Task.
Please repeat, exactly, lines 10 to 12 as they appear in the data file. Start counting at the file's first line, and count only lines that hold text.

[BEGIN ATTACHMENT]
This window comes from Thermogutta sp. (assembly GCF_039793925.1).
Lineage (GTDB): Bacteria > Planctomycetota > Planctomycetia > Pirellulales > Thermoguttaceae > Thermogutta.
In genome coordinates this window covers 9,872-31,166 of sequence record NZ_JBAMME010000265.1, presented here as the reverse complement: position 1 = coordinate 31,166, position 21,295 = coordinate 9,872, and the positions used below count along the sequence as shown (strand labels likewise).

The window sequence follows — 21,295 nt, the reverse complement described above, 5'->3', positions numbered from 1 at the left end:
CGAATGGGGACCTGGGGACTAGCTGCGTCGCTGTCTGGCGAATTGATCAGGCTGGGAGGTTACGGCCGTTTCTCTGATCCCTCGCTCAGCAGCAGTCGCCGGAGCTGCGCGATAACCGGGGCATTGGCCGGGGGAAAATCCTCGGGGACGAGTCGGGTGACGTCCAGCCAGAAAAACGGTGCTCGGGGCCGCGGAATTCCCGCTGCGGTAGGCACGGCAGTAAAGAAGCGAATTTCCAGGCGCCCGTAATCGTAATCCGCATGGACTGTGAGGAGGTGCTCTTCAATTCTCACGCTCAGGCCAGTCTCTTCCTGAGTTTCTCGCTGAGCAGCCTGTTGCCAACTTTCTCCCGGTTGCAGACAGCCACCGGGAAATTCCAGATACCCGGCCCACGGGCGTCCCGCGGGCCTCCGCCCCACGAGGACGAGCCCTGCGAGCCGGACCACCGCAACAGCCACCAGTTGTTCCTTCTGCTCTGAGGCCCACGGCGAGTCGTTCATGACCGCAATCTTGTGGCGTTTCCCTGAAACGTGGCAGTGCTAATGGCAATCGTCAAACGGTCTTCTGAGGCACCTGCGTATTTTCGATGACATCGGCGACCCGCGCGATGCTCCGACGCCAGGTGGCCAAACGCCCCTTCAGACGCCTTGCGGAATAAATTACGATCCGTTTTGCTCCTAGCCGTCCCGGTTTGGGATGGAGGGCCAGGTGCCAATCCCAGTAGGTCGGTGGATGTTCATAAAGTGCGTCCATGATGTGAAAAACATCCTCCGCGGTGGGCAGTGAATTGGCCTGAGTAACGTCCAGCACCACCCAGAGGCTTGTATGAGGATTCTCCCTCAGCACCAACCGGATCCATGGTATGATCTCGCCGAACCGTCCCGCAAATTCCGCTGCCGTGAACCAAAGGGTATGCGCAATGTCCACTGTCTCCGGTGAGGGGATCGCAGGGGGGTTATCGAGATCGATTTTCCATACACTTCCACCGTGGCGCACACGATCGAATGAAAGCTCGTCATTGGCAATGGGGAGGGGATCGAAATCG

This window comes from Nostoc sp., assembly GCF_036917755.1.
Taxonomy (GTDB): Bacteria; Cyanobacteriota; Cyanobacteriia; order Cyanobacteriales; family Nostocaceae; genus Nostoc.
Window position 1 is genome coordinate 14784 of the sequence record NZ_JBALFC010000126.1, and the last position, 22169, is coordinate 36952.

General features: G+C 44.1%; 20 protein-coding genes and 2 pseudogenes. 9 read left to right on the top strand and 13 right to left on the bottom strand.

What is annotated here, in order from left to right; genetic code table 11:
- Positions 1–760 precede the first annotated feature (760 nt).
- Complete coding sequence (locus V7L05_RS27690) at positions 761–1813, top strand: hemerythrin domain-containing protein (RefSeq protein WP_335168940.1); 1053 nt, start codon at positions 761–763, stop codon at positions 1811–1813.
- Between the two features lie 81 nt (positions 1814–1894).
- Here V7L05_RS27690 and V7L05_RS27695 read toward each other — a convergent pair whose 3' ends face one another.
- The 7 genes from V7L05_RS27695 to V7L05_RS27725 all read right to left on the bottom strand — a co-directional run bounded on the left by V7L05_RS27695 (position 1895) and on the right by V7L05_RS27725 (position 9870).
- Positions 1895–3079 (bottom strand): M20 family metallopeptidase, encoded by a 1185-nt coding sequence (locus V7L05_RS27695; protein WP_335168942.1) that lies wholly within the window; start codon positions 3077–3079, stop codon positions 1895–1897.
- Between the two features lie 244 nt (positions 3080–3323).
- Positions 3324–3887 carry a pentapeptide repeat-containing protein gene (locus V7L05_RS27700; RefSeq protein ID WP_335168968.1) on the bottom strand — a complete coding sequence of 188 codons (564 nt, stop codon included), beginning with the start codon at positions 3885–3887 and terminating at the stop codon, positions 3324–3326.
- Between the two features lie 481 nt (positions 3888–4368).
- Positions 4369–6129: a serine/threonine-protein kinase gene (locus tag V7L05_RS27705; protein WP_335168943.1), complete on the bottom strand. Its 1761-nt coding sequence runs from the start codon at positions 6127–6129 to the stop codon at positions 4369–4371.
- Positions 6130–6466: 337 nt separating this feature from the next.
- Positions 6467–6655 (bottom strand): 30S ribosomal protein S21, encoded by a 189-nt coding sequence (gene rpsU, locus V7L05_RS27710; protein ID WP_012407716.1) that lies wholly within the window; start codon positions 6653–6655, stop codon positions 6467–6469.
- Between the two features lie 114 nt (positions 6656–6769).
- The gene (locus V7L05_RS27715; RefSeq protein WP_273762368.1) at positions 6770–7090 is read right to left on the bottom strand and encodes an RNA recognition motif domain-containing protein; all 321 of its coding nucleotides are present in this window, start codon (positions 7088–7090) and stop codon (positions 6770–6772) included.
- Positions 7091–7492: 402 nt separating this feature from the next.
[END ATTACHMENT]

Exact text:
What is annotated here, in order from left to right; genetic code table 11:
- Positions 1–760 precede the first annotated feature (760 nt).
- Complete coding sequence (locus V7L05_RS27690) at positions 761–1813, top strand: hemerythrin domain-containing protein (RefSeq protein WP_335168940.1); 1053 nt, start codon at positions 761–763, stop codon at positions 1811–1813.